Unlike many of Reynolds’s supporters, Dyson was willing to talk at length about Savage. “The district has the highest mortgage foreclosure rate, the highest infant mortality rate, and Savage never did anything about these things. He represents a type of politician from another era, but there’s an evolution occurring now. We’re going to have to send more qualified people to Congress. You can’t compare Gus Savage with Mickey Leland [the Texas congressman who was killed in a plane crash in Ethiopia] or Bill Grey [a congressman from Pennsylvania]. And that’s all aside from Savage’s personal demeanor, about which nothing more needs to be said. Now we have a chance to send one of our very best. Gus dismays me. He wraps himself in a cloak of racism. If you don’t support him, you’re a racist. Here’s a black person running against him, but if you support him, you’re a racist. It’s sad. Before I decided to go with Reynolds, I called our union lobbyist in Washington to get a reading on Gus. They told me that no one would work with him because of his rhetoric. He can’t build any bridges.”

Some people question whether the record of Mel Reynolds is full enough to qualify him for the job he is seeking. Others, like Al Johnson, think it’s stellar. But elections are not won on records. What counts, as Nate Clay says, is having the support of the right people at the right time. In 1984, Harold Washington asked Leon Davis to run against Savage, but he could not openly endorse him because of his long relationship with Savage. He would help Davis, but he would remain neutral. In that race also was Glen Dawson, the white conservative candidate of then alderman Edward Vrdolyak in the Tenth Ward. Davis’s campaign manager says that Davis lined up impressive support among money people, ministers, and politicians. Then supporters of Savage who were close to Washington convinced the mayor that if he didn’t endorse Savage the split black vote would elect Dawson.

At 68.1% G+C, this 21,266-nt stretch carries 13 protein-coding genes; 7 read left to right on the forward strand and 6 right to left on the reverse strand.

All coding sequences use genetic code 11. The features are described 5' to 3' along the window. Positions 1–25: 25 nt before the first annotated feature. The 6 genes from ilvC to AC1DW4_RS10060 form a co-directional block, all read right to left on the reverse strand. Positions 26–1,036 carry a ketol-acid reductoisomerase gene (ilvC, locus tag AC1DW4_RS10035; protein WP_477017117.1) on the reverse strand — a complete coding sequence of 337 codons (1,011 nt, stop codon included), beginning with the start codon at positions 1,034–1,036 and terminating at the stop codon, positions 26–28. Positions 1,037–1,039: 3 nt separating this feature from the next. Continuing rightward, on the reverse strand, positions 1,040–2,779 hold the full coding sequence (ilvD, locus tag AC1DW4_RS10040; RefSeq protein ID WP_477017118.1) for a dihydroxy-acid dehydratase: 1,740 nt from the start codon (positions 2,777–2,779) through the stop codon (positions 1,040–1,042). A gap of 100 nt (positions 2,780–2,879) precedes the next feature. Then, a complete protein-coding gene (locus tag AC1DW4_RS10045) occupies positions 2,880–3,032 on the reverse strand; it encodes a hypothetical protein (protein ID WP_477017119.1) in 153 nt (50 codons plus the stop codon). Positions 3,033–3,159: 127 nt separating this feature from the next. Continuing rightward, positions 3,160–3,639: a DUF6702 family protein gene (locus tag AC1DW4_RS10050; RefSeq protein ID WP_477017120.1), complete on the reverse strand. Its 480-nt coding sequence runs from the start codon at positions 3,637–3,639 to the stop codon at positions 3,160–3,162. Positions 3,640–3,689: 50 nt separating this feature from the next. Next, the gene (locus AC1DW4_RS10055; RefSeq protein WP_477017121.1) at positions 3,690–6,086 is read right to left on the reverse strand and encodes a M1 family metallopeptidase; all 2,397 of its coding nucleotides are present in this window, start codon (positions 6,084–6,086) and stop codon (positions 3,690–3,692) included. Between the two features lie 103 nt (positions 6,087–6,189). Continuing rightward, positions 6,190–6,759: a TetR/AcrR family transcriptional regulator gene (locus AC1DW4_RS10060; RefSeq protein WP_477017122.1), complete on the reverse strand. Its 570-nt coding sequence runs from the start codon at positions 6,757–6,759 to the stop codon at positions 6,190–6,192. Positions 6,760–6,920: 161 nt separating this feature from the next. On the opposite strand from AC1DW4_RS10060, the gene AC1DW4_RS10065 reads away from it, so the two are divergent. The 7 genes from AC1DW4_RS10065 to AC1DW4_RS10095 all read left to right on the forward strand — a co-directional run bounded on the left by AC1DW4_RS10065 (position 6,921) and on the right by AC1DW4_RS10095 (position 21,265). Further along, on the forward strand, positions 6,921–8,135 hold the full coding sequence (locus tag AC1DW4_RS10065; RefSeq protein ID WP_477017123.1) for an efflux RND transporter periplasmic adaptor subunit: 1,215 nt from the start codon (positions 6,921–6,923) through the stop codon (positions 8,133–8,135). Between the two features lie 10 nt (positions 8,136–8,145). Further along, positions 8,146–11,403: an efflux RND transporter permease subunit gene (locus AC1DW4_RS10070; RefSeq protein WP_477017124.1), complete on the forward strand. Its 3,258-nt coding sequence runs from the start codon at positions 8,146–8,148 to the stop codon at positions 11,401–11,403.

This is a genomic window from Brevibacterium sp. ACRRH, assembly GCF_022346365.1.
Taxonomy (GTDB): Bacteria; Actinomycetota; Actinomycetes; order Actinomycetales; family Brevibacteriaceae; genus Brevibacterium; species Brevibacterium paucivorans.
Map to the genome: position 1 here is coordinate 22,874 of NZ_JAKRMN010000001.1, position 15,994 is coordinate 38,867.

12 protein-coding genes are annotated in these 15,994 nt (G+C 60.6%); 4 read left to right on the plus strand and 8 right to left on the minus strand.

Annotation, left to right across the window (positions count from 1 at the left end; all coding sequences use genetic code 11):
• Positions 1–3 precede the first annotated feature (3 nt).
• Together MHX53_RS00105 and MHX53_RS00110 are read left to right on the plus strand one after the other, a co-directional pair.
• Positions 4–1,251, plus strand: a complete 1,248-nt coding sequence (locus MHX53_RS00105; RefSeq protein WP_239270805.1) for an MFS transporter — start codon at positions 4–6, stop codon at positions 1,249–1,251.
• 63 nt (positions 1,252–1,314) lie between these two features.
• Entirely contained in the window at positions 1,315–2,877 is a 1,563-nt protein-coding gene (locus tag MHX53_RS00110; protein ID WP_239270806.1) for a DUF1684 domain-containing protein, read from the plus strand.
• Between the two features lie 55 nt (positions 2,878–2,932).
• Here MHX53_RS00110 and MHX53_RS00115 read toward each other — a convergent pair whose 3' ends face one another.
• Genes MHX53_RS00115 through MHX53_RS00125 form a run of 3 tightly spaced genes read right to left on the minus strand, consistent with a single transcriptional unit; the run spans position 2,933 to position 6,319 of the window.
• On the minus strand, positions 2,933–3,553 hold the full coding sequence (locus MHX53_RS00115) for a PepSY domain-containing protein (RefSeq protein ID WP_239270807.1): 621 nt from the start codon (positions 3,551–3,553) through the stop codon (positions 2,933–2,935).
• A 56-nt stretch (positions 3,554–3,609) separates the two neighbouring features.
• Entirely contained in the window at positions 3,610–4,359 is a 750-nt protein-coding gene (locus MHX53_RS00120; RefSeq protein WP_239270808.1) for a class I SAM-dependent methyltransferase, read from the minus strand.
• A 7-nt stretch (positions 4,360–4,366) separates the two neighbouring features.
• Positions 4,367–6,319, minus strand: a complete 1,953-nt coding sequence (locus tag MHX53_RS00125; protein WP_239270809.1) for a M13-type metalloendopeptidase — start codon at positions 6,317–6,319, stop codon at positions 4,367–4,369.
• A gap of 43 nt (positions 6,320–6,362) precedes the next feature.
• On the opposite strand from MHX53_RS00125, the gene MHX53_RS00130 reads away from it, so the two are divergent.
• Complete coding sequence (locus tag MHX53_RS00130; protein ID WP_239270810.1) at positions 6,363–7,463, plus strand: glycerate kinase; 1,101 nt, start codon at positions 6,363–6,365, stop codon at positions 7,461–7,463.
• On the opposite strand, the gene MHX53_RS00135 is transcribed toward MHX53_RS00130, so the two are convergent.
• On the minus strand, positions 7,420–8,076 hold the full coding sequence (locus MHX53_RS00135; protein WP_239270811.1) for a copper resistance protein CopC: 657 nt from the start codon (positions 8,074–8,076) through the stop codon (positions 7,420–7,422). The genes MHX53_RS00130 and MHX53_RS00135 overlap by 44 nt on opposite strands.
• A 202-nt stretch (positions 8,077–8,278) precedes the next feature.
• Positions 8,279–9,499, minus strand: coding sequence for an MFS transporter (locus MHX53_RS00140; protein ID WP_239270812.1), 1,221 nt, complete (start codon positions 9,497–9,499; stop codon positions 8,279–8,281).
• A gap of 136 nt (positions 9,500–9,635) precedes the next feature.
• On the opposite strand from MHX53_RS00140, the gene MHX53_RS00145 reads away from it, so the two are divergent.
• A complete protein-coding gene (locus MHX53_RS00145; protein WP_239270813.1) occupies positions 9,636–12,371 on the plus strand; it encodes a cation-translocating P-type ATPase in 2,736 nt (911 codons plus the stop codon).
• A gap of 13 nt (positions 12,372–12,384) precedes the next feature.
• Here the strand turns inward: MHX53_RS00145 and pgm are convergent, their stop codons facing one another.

Davis’s backing dried up overnight. He stayed in the race and came in third. Gus Savage won that election with just 45 percent of the vote, and there’s no Harold Washington to tilt the table toward him this time.

Despite all the advantages of incumbency, anyone betting against Mel Reynolds in the Second District March 20 is seriously risking his money.

Art accompanying story in printed newspaper (not available in this archive): photos/Marc PoKempner, Bill Stamets.